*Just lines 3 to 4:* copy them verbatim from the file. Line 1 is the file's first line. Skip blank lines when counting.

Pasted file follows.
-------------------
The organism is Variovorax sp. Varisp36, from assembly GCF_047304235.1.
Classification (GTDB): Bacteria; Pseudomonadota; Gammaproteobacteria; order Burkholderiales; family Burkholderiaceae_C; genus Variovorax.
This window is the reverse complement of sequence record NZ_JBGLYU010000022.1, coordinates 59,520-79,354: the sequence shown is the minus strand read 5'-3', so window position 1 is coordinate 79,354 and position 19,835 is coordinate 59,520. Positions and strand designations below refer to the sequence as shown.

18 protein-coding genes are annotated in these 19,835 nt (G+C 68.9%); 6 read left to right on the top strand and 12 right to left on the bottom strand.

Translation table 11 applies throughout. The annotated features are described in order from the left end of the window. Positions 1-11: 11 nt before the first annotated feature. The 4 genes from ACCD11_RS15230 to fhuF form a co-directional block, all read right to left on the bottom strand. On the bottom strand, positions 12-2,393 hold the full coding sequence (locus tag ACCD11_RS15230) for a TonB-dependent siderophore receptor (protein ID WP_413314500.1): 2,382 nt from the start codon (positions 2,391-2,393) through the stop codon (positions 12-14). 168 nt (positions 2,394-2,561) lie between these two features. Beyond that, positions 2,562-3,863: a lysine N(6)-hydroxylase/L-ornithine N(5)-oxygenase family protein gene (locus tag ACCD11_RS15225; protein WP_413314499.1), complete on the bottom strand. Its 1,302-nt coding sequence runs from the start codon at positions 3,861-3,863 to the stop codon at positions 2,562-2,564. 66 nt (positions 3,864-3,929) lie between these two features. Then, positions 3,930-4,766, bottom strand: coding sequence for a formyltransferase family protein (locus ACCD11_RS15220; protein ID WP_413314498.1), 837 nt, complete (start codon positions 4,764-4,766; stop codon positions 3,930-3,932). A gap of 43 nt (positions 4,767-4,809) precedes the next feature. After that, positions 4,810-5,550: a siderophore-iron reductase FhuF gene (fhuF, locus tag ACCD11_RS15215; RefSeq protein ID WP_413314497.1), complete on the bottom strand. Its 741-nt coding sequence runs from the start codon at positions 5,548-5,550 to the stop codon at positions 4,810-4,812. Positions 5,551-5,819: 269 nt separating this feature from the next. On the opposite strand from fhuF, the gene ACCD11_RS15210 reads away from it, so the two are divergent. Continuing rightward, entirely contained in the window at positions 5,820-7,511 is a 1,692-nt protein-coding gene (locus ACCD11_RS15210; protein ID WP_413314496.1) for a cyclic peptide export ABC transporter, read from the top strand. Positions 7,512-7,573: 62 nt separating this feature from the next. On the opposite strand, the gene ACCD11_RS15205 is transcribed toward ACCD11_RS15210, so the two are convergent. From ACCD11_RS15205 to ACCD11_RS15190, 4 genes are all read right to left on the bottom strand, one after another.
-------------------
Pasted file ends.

This window is the reverse complement of sequence record NZ_JBGLYU010000022.1, coordinates 59,520-79,354: the sequence shown is the minus strand read 5'-3', so window position 1 is coordinate 79,354 and position 19,835 is coordinate 59,520. Positions and strand designations below refer to the sequence as shown.

18 protein-coding genes are annotated in these 19,835 nt (G+C 68.9%); 6 read left to right on the top strand and 12 right to left on the bottom strand.